Justin Norman: Let’s take a step back for a moment – last episode we talked about BankServAfrica, the domestic payments infrastructure in South Africa that sends transaction messages between banks. Globally, there is a similar system called SWIFT – The Society for Worldwide Interbank Financial Telecommunication – a messaging network that connects 11,000 banks across over 200 countries.
A good way to describe SWIFT’s infrastructure is like airline infrastructure – there are many direct flights, but for less used travel routes you might have to take a connecting flight.
Many times, a payment made via SWIFT will have what are called corresponding banks acting as the intermediates as money moves not only across borders, but then within borders, across banks, as well. This means that making international payments via banks is both expensive and slow – as money moves through several intermediates and as each bank takes their cut of a transaction. And, of course, in the African context, it also means that the un- or underbanked are, once again excluded from the system.
Now, because of the inefficiencies of sending money via SWIFT, there are remittance companies that play a role in reducing the cost of sending money across borders. What these companies do are use the real exchange rate – not some marked-up version that banks provide – and then manage float on their own, holding money across their own bank accounts so money doesn’t have to go via one or more intermediary banks, which also take a cut of the transaction.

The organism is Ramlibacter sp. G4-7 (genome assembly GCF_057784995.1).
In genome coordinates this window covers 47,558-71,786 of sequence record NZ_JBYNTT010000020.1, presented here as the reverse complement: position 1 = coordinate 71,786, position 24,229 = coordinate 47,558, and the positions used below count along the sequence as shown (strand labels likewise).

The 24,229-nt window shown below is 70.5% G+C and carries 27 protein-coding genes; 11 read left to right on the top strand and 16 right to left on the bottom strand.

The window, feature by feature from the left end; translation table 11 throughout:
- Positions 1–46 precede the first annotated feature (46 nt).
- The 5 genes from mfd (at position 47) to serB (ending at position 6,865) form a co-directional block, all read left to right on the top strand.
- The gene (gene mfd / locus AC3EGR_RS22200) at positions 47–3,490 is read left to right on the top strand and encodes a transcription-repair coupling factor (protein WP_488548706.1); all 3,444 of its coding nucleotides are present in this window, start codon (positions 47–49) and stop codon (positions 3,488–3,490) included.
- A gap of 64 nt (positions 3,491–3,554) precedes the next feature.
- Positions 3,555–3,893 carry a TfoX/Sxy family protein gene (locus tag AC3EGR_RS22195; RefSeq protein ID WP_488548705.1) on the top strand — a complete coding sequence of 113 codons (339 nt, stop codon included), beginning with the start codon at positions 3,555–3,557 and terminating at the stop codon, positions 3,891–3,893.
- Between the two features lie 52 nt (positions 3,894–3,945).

So the main considerations to discuss around cross-border payments are exchange rates and liquidity.
Let’s use an illustrative example to explain. In the context of development organizations lending to African countries, these organizations prefer to issue loans in US Dollars or Euros. Why is that?
Elizabeth Rossiello: So you lend in the currency where you have a comfort level of low risk. Now, you could go into Swiss Franc easy because it’s liquid. At any time or any day Credit Suisse and the other Swiss banks will buy or sell your Swiss Franc. That’s called liquidity.
Justin Norman: If less people want a currency, it’s a problem.
Elizabeth Rossiello: So liquidity is a big problem. When you don’t have liquidity, you don’t know when you’re going to be able to exchange it, the cost is high. So you can’t do something called a forward. . You can do spot where you say, “okay, I’ll sell you the Swiss Franc today, but I don’t know if I’m going to be able to buy that back in a month or a year or three years,” so the liquidity issue is a problem. They don’t know when they’re going to be able to resell the currency and not a lot of people are playing the game. And so there’s not a lot of people and competition offering it, so the cost becomes prohibitively high.